Vermont Is One of Only Six States Left With Largely Unrestricted Sale of Bear Gallbladders
Throughout the United States, bears are killed for their gallbladders and bile. Born Free USA, a leader in animal welfare and wildlife conservation, is urging Vermont lawmakers to join the majority of states in the country that prohibit the trade in bear gallbladders. Vermont is one of only six states (Maine, Rhode Island, New York, Wyoming and Idaho) that freely allow the trade, which encourages bear poaching, puts bears everywhere at risk, and compromises bans already in place in neighboring states.
Born Free USA has helped draft a landmark bill introduced late Wednesday, Jan. 11 (House Bill 528) that would protect bears from poaching and profiteering by prohibiting the commercial trade in bear gallbladders and bile in Vermont.
“We need Vermont to join the majority of states in banning this trade once and for all,” said Adam Roberts, executive vice president of Born Free USA. “Bear poachers and gallbladder profiteers avoid prosecution by simply claiming that their wildlife contraband came from a state where commercialization is legal — like Vermont. The Vermont Legislature should act responsibly and without delay to protect bears and help wildlife law enforcement across the region. In nearby Maine, there are recent documented cases involving illegal commercial trade in bear gallbladders. Conservationists and law enforcement officers across the country know that the bear gall trade is an ongoing problem.”
Sponsored by Representatives Kate Webb (D-Shelburne) and David Deen (D-Westminster), the bill would make it illegal to buy, sell or receive bear gallbladders or bear bile or their derivatives. Transporting or delivering these products with the intent to sell them would also be prohibited. Lawful hunters would still be able to legally possess one bear gallbladder per season. As the majority of bear hunters in Vermont leave the gallbladder in the field, banning the trade would not impose a burden on the lawful hunter. At the request of the Vermont Department of Fish and Game, the bill also prohibits the intentional feeding of bears, an issue that also imperils black bears throughout the state.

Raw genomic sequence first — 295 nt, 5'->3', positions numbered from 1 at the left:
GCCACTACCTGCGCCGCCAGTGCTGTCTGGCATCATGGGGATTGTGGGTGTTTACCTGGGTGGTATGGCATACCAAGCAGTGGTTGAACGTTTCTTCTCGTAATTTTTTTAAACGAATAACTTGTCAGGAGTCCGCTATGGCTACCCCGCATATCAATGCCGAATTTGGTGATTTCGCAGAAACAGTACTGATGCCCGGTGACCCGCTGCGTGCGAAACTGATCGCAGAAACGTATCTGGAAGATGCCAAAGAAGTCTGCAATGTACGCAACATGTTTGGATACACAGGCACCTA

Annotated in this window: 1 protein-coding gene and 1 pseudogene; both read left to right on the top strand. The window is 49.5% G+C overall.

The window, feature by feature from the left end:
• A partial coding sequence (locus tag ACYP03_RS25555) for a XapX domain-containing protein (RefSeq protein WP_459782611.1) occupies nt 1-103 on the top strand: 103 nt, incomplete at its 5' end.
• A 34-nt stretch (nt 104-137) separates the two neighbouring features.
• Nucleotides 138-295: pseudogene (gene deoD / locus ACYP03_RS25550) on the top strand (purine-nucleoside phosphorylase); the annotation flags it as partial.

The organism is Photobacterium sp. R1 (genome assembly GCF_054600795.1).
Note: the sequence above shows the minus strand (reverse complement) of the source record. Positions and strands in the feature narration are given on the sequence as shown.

“This bill is narrowly crafted to aid law enforcement with another tool to protect wild bear populations and successfully prosecute violations. It sends a strong message that we do not want poachers to come to Vermont to profit from their illegal activities,” Webb said.
Bear gallbladders and bile are highly sought after in the black market wildlife trade. The parts can sell for thousands of dollars on the black market here and abroad. Because the Asiatic bear is endangered, poachers turn to the United States to supply market demand. Bear gallbladders and bile have been increasingly found for use in non-medicinal applications such as shampoos and hemorrhoid creams. While American black bears are poached in the wild to supply the gallbladder trade, Asiatic black bears are kept in coffin-like cages, constantly “milked” for their bile. There are reportedly as many as 54 known herbal substitutes to the use of bear gallbladders and bile that still conform to traditional medicinal applications.
Roberts added: “It is time for Vermont to create a sensible policy against the trade in bear gallbladders and bile. We commend Representatives Webb and Deen for their leadership on this important issue.”
Born Free USA is a nationally recognized leader in animal welfare and wildlife conservation. Through litigation, legislation and public education, Born Free USA leads vital campaigns against animals in entertainment, exotic “pets,” trapping and fur, and the destructive international wildlife trade. Born Free USA brings to the United States the message of “compassionate conservation” — the vision of the United Kingdom-based Born Free Foundation, established in 1984 by Bill Travers and Virginia McKenna, stars of the iconic film “Born Free,” along with their son Will Travers, now chief executive officer of both organizations. Born Free’s mission is to end suffering of wild animals in captivity, conserve threatened and endangered species, and encourage compassionate conservation globally.
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